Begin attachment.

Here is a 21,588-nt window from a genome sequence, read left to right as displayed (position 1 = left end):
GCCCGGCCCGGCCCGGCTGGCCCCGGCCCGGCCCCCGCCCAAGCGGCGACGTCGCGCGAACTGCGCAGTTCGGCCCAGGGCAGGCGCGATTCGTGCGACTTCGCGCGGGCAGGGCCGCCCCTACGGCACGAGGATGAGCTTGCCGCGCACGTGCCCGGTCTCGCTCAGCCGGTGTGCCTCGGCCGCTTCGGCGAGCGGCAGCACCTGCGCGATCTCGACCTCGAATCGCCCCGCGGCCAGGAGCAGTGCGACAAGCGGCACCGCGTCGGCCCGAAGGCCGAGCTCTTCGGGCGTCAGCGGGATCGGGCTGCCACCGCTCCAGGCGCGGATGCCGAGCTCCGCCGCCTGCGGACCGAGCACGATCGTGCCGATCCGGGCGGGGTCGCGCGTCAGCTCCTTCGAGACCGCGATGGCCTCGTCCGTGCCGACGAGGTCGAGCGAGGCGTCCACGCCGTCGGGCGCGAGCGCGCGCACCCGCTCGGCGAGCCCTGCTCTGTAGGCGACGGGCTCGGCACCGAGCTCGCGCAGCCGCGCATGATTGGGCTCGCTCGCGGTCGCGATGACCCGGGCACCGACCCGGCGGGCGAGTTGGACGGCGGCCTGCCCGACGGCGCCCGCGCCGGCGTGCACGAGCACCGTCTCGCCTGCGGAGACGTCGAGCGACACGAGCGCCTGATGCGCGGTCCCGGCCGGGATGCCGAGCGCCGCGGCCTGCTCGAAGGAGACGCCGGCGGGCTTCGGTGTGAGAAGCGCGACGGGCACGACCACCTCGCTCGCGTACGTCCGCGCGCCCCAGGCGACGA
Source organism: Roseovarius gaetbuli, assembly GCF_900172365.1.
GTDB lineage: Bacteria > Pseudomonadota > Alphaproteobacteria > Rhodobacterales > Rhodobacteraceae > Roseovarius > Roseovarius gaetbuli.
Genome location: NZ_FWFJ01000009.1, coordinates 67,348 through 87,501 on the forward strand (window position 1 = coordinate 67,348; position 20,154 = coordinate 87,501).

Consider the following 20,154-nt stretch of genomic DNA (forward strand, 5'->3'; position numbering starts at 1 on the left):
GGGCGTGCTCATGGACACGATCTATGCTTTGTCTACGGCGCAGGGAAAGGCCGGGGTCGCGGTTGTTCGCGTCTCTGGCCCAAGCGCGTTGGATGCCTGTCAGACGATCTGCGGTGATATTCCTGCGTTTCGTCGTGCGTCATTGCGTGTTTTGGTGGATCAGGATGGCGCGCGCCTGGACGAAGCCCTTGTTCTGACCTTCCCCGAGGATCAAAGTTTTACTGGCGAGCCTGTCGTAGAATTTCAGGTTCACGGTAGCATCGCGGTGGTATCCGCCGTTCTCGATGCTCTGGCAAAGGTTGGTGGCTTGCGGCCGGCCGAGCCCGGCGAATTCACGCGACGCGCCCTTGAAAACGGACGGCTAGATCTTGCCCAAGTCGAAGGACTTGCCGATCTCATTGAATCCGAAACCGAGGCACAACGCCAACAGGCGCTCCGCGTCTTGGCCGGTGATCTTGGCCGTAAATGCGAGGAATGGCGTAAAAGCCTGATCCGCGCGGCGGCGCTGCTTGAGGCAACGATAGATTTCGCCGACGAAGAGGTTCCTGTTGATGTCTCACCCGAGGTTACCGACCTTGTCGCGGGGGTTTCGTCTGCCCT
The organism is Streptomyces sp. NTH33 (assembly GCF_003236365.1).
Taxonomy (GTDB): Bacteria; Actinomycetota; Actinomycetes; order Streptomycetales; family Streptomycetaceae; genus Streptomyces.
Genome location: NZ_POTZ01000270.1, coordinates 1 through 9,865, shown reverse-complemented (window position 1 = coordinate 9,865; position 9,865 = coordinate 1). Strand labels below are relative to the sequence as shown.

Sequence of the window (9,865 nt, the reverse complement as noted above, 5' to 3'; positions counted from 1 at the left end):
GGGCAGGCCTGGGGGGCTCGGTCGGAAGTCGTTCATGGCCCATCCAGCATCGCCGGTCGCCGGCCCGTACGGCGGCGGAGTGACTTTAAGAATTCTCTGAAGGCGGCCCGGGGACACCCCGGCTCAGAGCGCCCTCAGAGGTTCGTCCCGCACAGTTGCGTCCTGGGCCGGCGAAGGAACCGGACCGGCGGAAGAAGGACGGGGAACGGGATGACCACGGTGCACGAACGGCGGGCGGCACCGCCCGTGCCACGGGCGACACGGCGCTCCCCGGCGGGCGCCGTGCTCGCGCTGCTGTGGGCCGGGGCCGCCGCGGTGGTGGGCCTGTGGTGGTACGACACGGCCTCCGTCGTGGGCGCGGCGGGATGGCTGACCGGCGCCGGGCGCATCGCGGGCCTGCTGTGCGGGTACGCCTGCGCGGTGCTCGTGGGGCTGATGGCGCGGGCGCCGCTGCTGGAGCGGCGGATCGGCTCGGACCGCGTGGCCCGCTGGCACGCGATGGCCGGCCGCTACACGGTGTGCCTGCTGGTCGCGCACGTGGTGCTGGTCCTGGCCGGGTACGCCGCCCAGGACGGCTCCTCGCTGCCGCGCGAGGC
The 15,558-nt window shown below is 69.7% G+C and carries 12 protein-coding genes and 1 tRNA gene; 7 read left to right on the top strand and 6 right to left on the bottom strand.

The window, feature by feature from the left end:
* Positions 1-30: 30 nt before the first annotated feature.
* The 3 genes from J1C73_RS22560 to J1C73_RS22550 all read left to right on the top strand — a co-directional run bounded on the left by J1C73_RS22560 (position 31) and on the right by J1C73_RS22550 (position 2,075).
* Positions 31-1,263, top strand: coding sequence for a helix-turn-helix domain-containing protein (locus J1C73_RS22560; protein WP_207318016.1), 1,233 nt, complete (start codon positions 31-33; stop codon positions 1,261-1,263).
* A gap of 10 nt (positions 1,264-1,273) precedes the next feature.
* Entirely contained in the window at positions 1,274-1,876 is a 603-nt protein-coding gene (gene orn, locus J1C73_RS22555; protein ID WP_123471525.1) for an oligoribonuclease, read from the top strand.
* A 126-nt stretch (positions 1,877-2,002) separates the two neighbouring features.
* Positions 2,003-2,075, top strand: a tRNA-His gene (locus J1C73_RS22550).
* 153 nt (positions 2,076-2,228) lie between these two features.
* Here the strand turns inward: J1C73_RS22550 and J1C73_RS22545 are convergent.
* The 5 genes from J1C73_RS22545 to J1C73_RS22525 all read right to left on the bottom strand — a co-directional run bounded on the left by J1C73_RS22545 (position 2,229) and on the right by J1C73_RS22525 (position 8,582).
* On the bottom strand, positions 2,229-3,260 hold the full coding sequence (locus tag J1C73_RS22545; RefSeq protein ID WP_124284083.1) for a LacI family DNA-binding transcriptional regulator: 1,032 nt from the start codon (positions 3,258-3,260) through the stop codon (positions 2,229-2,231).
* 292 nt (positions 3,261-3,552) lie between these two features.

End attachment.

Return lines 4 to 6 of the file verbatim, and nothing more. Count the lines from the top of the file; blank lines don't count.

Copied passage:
GTDB lineage: Bacteria > Pseudomonadota > Alphaproteobacteria > Rhodobacterales > Rhodobacteraceae > Roseovarius > Roseovarius gaetbuli.
Genome location: NZ_FWFJ01000009.1, coordinates 67,348 through 87,501 on the forward strand (window position 1 = coordinate 67,348; position 20,154 = coordinate 87,501).

Consider the following 20,154-nt stretch of genomic DNA (forward strand, 5'->3'; position numbering starts at 1 on the left):